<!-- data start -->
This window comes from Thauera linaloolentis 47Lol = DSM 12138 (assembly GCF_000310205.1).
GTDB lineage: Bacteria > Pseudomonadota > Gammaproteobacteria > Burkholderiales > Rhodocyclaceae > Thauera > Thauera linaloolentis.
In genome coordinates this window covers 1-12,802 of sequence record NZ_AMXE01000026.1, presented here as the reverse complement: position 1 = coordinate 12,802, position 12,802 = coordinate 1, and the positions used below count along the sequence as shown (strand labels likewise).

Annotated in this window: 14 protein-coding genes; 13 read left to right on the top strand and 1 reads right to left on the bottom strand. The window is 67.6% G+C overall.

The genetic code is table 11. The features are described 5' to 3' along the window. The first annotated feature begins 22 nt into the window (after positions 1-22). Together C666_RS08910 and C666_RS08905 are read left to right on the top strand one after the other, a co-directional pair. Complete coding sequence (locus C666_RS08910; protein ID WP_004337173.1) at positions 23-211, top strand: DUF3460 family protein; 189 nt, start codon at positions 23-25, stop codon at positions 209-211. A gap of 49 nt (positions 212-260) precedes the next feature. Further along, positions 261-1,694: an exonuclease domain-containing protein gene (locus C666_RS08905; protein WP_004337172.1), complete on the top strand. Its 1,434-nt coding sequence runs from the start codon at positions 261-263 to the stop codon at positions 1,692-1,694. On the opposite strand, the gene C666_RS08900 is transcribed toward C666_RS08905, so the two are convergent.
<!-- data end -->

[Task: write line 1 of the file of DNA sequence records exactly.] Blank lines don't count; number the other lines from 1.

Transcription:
This window comes from Thauera linaloolentis 47Lol = DSM 12138 (assembly GCF_000310205.1).